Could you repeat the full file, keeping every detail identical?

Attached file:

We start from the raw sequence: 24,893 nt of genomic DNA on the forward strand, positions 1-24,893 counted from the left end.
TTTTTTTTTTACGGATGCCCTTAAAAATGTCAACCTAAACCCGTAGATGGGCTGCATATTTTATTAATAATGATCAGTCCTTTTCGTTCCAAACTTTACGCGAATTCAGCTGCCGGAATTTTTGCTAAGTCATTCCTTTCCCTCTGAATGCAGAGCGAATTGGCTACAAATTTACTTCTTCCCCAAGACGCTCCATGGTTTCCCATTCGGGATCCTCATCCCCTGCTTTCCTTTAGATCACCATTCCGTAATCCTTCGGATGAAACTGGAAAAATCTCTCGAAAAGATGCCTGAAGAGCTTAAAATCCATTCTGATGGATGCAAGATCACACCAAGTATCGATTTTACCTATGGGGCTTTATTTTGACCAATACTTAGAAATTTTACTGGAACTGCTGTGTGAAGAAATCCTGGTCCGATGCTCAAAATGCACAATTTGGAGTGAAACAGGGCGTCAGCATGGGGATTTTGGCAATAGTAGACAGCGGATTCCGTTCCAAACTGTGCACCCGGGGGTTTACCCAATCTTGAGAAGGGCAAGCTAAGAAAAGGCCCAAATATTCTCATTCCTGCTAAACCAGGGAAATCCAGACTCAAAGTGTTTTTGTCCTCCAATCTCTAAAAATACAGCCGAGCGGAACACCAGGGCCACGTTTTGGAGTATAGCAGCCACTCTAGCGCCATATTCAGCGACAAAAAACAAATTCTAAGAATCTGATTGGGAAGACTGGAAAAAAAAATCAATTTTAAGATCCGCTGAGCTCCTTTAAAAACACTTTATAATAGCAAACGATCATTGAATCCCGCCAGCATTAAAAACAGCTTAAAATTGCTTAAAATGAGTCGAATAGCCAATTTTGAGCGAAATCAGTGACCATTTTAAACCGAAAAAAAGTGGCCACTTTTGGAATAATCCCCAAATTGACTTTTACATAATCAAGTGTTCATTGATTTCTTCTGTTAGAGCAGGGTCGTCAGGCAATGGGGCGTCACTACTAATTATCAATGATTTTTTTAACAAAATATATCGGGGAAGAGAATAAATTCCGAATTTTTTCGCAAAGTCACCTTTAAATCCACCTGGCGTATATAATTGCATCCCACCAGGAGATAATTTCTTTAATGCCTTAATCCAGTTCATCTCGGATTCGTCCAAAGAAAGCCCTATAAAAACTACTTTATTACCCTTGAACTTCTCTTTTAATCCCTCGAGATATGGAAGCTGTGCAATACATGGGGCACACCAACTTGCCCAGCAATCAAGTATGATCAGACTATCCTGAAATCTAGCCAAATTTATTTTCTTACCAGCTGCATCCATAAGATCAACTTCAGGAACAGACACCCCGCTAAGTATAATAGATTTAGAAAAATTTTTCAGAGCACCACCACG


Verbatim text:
We start from the raw sequence: 24,893 nt of genomic DNA on the forward strand, positions 1-24,893 counted from the left end.
TTTTTTTTTTACGGATGCCCTTAAAAATGTCAACCTAAACCCGTAGATGGGCTGCATATTTTATTAATAATGATCAGTCCTTTTCGTTCCAAACTTTACGCGAATTCAGCTGCCGGAATTTTTGCTAAGTCATTCCTTTCCCTCTGAATGCAGAGCGAATTGGCTACAAATTTACTTCTTCCCCAAGACGCTCCATGGTTTCCCATTCGGGATCCTCATCCCCTGCTTTCCTTTAGATCACCATTCCGTAATCCTTCGGATGAAACTGGAAAAATCTCTCGAAAAGATGCCTGAAGAGCTTAAAATCCATTCTGATGGATGCAAGATCACACCAAGTATCGATTTTACCTATGGGGCTTTATTTTGACCAATACTTAGAAATTTTACTGGAACTGCTGTGTGAAGAAATCCTGGTCCGATGCTCAAAATGCACAATTTGGAGTGAAACAGGGCGTCAGCATGGGGATTTTGGCAATAGTAGACAGCGGATTCCGTTCCAAACTGTGCACCCGGGGGTTTACCCAATCTTGAGAAGGGCAAGCTAAGAAAAGGCCCAAATATTCTCATTCCTGCTAAACCAGGGAAATCCAGACTCAAAGTGTTTTTGTCCTCCAATCTCTAAAAATACAGCCGAGCGGAACACCAGGGCCACGTTTTGGAGTATAGCAGCCACTCTAGCGCCATATTCAGCGACAAAAAACAAATTCTAAGAATCTGATTGGGAAGACTGGAAAAAAAAATCAATTTTAAGATCCGCTGAGCTCCTTTAAAAACACTTTATAATAGCAAACGATCATTGAATCCCGCCAGCATTAAAAACAGCTTAAAATTGCTTAAAATGAGTCGAATAGCCAATTTTGAGCGAAATCAGTGACCATTTTAAACCGAAAAAAAGTGGCCACTTTTGGAATAATCCCCAAATTGACTTTTACATAATCAAGTGTTCATTGATTTCTTCTGTTAGAGCAGGGTCGTCAGGCAATGGGGCGTCACTACTAATTATCAATGATTTTTTTAACAAAATATATCGGGGAAGAGAATAAATTCCGAATTTTTTCGCAAAGTCACCTTTAAATCCACCTGGCGTATATAATTGCATCCCACCAGGAGATAATTTCTTTAATGCCTTAATCCAGTTCATCTCGGATTCGTCCAAAGAAAGCCCTATAAAAACTACTTTATTACCCTTGAACTTCTCTTTTAATCCCTCGAGATATGGAAGCTGTGCAATACATGGGGCACACCAACTTGCCCAGCAATCAAGTATGATCAGACTATCCTGAAATCTAGCCAAATTTATTTTCTTACCAGCTGCATCCATAAGATCAACTTCAGGAACAGACACCCCGCTAAGTATAATAGATTTAGAAAAATTTTTCAGAGCACCACCACG